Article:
Trends for business communication

Top five do and don’t trends


Effective communication has the ability to take a business from good to great. Creating the right message for the right target market using the correct brand language and tone has an enormous impact on the way its stakeholders view the organisation and ultimately its reputation. 

Following an international survey conducted in 40 countries by International Communication Network (ECCO), there are five definite do and don’t trends which surpass language and cultural barriers for best communication practices for businesses. The survey is supported by South African communications insight from local Reputation Management Company, Reputation Matters, who specialise in building corporate reputation through strategic communication tactics.  

According to Regine le Roux, Managing Director of Reputation Matters, like all countries, South Africa has a unique voice and the way businesses communicate with their audience is different in each country. "However, the study shows that we have these top five do and don’t communication trends in common which exceeds geographical locations," she says.


  • Change your communication approach – it’s no longer a ‘one size fits all’ approach so find out what is important to your target market and adapt your messages to relate directly to them.
  • Tap into your businesses resources – every business has extensive knowledge of its world, so share some of this rich content as an opinion leader with your target market.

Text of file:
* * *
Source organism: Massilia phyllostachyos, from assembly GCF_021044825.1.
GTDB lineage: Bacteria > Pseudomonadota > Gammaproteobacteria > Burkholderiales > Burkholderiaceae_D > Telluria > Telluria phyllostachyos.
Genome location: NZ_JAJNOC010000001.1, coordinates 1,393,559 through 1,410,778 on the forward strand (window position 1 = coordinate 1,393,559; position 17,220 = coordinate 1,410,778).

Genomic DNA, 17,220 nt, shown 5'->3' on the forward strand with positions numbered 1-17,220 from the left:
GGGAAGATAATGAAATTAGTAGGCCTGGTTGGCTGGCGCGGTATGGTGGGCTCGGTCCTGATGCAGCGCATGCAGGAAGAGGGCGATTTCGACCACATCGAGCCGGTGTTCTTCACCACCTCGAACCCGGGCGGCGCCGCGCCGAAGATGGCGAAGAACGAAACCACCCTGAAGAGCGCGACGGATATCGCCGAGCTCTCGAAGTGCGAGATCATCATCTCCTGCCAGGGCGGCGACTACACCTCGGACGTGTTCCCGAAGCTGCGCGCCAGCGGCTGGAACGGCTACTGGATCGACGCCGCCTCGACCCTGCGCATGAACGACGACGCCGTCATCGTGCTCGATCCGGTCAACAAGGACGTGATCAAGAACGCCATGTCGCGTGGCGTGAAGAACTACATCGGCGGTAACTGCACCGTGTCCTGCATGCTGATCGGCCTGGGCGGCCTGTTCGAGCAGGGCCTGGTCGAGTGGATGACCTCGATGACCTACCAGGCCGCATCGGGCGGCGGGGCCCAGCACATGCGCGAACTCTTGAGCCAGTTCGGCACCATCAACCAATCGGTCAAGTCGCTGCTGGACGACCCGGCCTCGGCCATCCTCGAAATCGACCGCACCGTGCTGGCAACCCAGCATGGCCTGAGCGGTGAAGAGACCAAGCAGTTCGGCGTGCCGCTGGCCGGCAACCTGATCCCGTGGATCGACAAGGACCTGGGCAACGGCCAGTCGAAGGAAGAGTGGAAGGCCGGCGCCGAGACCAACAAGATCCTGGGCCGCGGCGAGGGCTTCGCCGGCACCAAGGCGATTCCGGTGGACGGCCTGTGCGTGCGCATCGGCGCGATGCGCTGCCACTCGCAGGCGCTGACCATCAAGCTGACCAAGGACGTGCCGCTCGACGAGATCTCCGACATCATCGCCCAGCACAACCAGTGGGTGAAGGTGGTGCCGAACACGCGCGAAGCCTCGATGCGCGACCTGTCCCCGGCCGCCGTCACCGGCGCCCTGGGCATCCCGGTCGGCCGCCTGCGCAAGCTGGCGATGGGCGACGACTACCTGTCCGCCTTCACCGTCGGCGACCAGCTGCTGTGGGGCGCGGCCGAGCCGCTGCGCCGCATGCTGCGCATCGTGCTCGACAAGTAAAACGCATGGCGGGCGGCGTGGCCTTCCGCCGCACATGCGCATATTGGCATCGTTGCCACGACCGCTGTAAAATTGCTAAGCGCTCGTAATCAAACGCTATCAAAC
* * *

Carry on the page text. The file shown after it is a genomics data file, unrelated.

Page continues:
• Build your reputation through the media – credibility is far more important than popularity, so direct your business’ key messages to the editorial pages of the media.
  • Local stories work best – building a connection with your geographical area increases the value of your communication. Each story should have a local angle to attract interest from the public.    
  • The whole world is online – integrate traditional media and online campaigns for maximum effect. Incorporate social media into your communication strategy and be authentic, honest and transparent at all times.


  • Avoid communication overload – don’t try say too many things all at once as it will confuse your audience. Messages must be relevant and focussed.
  • Don’t ‘shoot in the dark’ – quality pays more than quantity. Focus your communication toward the right audience and you will be appreciated for the competence of your content.
  • Don’t sell, talk – marketing language should not dominate communication. Avoid an overly promotional and self-celebratory tone as your audience won’t respond well.
  • Don’t be pushy – overexposure becomes spam. Strategically plan your communication schedule.
  • Don’t underestimate the importance of PR – one-way communication techniques are outdated. Communication is well placed in the hands of a PR professional where a dialogue consisting of listening, interpreting and processing messages in a complex scenario is integral to the role. 
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